Black men in England are twice as likely to die from prostate cancer when compared with white men in the same country.
A research paper published in BMC Medicine also shows Asian men in England are half as likely to die from prostate cancer compared with white men.
Prostate cancer is the most common type of cancer for men in the UK. Some 41,736 males were diagnosed with the life-threatening disease in 2011 and it is expected be the most common cancer diagnosis by 2030.
The report from Prostate Cancer UK states there is a one in eight chance that a white man will be diagnosed with it in his lifetime, whereas this rises to one in four for black men. This falls to one in 13 for Asian males (including Indian, Pakistani, Bangladeshi and Other Asian), though. The chances of dying from prostate cancer is one in 24 for white men, one in 12 for black men and one in 44 for Asians.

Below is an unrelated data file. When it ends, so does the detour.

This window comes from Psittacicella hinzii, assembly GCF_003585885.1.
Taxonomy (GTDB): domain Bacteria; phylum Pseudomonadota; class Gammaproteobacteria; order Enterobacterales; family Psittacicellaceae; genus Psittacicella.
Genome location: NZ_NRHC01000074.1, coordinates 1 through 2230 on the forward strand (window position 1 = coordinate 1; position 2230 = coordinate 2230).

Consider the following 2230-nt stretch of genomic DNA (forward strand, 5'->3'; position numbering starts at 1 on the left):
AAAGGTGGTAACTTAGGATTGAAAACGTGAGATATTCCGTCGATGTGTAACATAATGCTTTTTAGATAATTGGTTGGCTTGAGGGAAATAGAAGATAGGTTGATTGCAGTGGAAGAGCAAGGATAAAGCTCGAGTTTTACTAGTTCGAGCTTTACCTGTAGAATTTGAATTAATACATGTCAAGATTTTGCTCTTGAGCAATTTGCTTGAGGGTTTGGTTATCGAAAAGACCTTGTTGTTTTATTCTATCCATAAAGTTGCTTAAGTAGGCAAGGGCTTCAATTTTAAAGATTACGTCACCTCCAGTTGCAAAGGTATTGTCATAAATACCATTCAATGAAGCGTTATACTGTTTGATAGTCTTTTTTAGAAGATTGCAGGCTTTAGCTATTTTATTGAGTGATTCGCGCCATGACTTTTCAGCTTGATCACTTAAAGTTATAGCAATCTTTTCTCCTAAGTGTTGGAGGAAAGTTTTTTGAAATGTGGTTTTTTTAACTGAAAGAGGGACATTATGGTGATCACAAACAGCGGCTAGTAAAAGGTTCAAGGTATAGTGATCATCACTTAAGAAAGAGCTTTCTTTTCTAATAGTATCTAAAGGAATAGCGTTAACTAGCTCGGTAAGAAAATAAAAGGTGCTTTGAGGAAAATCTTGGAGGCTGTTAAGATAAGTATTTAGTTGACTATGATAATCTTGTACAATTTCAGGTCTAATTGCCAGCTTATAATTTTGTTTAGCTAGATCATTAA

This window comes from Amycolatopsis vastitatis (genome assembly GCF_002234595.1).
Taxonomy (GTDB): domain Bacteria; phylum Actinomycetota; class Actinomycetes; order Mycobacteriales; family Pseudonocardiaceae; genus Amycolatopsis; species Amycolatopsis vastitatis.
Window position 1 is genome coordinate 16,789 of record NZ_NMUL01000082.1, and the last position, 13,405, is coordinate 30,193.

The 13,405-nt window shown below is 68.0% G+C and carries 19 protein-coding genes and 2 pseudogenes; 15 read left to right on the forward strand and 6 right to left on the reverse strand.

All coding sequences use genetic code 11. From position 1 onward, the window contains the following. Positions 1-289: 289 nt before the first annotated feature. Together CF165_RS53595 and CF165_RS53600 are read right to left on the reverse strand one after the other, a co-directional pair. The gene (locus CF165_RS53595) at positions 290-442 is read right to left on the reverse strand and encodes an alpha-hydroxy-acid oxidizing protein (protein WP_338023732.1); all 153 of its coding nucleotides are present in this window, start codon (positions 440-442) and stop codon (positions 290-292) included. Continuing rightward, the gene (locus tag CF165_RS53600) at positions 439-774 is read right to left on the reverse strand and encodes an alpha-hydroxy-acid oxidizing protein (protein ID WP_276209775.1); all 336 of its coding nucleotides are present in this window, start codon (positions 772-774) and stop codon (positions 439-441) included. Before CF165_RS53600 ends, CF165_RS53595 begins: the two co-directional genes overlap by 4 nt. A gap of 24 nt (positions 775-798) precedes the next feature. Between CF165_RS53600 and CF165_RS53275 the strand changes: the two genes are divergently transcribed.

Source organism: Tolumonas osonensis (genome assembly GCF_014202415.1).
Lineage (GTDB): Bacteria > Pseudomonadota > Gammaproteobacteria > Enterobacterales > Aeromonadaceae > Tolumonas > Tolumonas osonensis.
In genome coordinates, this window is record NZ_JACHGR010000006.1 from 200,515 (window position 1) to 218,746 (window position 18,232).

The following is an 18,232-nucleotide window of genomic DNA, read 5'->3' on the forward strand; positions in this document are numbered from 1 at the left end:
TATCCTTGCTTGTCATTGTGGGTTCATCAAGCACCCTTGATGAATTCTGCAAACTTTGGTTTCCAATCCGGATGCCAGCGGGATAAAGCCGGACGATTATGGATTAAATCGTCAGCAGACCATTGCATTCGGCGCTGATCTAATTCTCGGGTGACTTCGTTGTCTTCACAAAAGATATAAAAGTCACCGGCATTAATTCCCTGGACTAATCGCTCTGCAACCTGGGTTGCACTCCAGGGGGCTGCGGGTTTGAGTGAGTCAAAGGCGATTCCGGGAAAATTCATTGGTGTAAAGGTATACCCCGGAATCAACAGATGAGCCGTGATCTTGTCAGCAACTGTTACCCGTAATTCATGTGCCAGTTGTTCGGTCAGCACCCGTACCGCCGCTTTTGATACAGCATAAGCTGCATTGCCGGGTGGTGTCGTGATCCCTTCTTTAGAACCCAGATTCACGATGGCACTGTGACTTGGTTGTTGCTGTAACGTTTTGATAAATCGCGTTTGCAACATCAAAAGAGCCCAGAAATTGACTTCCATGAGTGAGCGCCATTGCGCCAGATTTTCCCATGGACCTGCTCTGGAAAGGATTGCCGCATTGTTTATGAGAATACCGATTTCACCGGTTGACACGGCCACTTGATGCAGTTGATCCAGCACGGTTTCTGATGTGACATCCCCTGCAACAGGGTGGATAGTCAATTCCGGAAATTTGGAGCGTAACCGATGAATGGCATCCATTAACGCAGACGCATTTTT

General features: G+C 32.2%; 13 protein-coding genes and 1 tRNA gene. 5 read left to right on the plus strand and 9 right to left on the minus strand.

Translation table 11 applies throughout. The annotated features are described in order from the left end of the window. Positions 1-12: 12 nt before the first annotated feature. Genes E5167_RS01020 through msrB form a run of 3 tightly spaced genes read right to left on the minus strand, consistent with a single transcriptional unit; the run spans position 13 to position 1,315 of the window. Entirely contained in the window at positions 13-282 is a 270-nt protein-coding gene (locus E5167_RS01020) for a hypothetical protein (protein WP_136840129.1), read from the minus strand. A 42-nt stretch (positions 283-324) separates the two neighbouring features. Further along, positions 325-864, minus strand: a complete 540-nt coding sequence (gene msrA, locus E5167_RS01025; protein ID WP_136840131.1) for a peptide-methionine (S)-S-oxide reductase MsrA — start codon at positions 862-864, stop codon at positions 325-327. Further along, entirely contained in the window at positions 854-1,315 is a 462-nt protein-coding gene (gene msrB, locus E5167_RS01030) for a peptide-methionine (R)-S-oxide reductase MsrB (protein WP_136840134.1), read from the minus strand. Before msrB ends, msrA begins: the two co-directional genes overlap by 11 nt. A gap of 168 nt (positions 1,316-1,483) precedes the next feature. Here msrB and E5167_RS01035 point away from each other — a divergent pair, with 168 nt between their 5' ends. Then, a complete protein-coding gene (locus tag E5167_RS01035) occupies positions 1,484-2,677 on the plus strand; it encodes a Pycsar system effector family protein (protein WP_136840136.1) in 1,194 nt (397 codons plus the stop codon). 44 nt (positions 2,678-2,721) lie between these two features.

Alison Cooper, from Prostate Cancer UK and lead author of the report said: "We already knew that black men were more likely to be diagnosed with prostate cancer than white men, however, the data we had was fast becoming out of date.
"The study also provides important absolute risk figures to help black men better understand their risk of developing prostate cancer. These figures can be used for targeted awareness-raising and to help them make an informed decision about whether or not to have a prostate specific antigen (PSA) test."
The scientists came to their conclusion after analysing the mortality rate for prostate cancer in England between 2008 and 2010, with 26,521 deaths. However, they state that further research needs to be done to understand the reasons why it varies across different ethnicity groups.